— ErikWemple (@ErikWemple) September 5, 2018
This is not the first time a white supremacist has been exposed while writing for the Daily Caller. In May 2017, ProPublica revealed that Jason Kessler had authored a piece about a white supremacist protest in Charlottesville, Virginia, but neither Kessler nor the Daily Caller disclosed that Kessler was in fact involved with organizing that very protest, and that he had given a speech “in which he praised fascist and racist organizations, thanked a prominent Holocaust denier, and declared the beginnings of a cultural ‘civil war.'” Kessler went on to organize the deadly “Unite the Right” white supremacist rally in Charlottesville in August 2017 during which a counter-protester was murdered.
Ingersoll acknowledged in a series of Twitter posts in July 2018 that Kessler was paid per click for the stories he wrote. Ingersoll also acknowledged that he personally scrubbed Kessler’s bylines from the Daily Caller’s site but offered no explanation for that action to readers.
In March 2017, a former editor for the site posted a tweet in which she joked about running over Native American demonstrators who were protesting the Dakota Access Pipeline. In September 2017, the Daily Caller posted, then deleted, a video of Jewish New York Times reporter Glenn Thrush saying the word “chutzpah” with the well-known folk song “Hava Nagila” playing in the background. That same month, Wemple reported that another Daily Caller writer, Chuck Ross, had maintained a now-defunct blog until 2010 in which he wrote at length about his belief that black people were inferior.
Here is a list of Daily Caller writers who have so far been revealed to have expressed racist views:
Greer spent his time at the Daily Caller writing about immigration and the alt right, along with pieces that painted Native Americans as violent cannibals, blaming black people for the racial disparity in police shootings (referring to slain 12-year-old Tamir Rice as a “large male”) and providing a sympathetic platform to a man fired from his job for turning up at Confederate monument rally in New Orleans decked out in a helmet and shield. According to The Atlantic, Greer started working at the Daily Caller in 2014, while his pseudonym “Michael McGregor” was listed as the managing editor of Radix.
The “Unite the Right” organizer wrote three articles for the Daily Caller, including one published on 14 May 2017 that promoted a rally lead by white supremacist Richard Spencer. He penned at least two other stories for the web site, in one of which he interviewed Kyle Chapman, a 41-year-old man known online as “Based Stickman” for swinging a stick at opponents during demonstrations. A third story outlined the gruesome murder of a 17-year-old boy by MS-13 gang members. After a white supremacist drove his car into a crowd at Kessler’s “Unite the Right” rally on 12 August 2017 and killed a woman, the Daily Caller deleted Kessler’s articles.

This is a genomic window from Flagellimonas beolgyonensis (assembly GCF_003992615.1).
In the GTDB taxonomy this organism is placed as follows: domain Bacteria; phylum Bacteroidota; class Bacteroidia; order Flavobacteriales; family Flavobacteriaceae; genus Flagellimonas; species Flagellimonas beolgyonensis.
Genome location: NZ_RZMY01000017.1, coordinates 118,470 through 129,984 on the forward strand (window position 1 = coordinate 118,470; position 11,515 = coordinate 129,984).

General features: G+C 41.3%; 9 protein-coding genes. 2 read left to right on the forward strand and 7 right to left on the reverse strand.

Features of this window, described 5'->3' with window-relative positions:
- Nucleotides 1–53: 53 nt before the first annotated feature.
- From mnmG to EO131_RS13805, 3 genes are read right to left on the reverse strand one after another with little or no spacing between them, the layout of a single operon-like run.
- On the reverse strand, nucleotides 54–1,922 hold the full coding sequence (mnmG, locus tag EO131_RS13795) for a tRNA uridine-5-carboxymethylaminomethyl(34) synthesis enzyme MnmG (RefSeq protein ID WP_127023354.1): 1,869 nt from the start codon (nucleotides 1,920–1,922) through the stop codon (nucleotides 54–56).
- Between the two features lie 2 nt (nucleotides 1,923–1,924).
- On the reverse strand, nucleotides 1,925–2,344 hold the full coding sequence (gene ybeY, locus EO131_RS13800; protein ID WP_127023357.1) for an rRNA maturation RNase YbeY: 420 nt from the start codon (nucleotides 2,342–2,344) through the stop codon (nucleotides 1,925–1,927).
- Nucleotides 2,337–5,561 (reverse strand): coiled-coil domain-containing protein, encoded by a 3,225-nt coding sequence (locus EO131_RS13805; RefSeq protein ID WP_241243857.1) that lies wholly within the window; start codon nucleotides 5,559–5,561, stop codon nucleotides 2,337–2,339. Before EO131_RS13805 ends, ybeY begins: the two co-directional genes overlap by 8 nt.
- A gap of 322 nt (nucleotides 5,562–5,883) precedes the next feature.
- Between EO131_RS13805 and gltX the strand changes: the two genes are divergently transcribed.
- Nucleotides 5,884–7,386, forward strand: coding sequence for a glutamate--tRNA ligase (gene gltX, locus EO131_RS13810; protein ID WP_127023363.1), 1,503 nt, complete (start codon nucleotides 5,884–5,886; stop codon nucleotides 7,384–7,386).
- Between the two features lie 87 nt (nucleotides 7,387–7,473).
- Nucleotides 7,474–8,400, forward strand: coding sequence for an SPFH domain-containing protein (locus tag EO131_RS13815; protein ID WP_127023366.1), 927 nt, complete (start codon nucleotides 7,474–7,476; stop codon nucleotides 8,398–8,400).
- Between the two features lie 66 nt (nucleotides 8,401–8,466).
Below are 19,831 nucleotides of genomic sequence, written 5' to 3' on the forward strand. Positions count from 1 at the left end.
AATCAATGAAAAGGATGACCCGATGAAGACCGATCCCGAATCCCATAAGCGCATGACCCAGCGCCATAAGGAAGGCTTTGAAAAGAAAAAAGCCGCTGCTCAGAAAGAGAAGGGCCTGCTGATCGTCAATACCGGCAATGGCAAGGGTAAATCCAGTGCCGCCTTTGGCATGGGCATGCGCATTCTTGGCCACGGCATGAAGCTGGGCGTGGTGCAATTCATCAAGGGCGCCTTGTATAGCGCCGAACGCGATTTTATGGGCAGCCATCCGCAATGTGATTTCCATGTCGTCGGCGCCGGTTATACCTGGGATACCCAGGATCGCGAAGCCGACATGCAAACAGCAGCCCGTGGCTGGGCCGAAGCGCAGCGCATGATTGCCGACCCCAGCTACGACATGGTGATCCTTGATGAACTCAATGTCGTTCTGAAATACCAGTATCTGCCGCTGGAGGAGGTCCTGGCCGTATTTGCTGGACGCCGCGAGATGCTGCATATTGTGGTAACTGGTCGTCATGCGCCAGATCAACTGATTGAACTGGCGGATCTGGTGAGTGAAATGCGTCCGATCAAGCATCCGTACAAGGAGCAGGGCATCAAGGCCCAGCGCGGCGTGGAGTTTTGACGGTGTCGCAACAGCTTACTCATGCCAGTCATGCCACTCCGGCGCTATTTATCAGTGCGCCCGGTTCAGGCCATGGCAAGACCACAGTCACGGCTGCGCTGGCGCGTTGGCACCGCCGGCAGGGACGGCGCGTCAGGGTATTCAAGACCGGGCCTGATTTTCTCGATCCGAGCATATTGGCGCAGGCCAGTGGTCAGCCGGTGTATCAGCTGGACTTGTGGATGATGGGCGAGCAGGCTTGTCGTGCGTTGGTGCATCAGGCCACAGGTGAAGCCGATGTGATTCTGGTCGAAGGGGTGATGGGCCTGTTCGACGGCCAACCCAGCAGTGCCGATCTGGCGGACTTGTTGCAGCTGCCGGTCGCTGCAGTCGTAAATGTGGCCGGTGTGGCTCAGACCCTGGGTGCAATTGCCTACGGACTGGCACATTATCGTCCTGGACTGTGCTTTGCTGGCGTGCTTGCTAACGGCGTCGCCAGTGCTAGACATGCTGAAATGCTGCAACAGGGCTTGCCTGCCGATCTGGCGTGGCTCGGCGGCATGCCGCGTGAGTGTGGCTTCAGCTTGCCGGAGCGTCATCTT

Brimelow runs the white supremacist web site VDare.com. In March 2017, he wrote a column for the Daily Caller in which he argued that the United States “was to be a nation-state, the political expression of a particular (white, British) people, as in Europe.” As RationalWiki noted, “[VDare.com] appears to be mainly a platform for Peter Brimelow’s anti-immigration views, which veer frequently into playing footsie with overt white nationalism; the other topics are window dressing. Brimelow has admitted that VDARE does publish people who are white nationalists.” In August 2018, White House speechwriter Darren Beattie was fired for appearing alongside Brimelow at a conference.
Moses Apostaticus is the rather august-sounding pen name of David Hilton, an anti-Semitic writer who has posted memes expressing the belief that Israel was behind the September 11 terrorist attacks on the World Trade Center. In September 2016 the Daily Caller published an op-ed by Hilton promoting the “cultural marxism” conspiracy theory which posits that any criticism of institutional oppression is a Marxist ruse meant to attack the “straight, white male.” In a January 2017 Daily Caller piece, Hilton promoted another anti-Semitic conspiracy theory and accused billionaire philanthropist George Soros of deploying “foot soldiers” in his scheme to implement a “globalist oligarchy.”
A Word to Our Loyal Readers
Support Snopes and make a difference for readers everywhere.
- David Mikkelson
- Doreen Marchionni
- David Emery
- Bond Huberman
- Jordan Liles
- Alex Kasprak
- Dan Evon
- Dan MacGuill
- Bethania Palma
- Liz Donaldson
- Vinny Green
- Ryan Miller
- Chris Reilly
- Chad Ort
- Elyssa Young
Most Snopes assignments begin when readers ask us, “Is this true?” Those tips launch our fact-checkers on sprints across a vast range of political, scientific, legal, historical, and visual information. We investigate as thoroughly and quickly as possible and relay what we learn. Then another question arrives, and the race starts again.
We do this work every day at no cost to you, but it is far from free to produce, and we cannot afford to slow down. To ensure Snopes endures — and grows to serve more readers — we need a different kind of tip: We need your financial support.
Support Snopes so we continue to pursue the facts — for you and anyone searching for answers.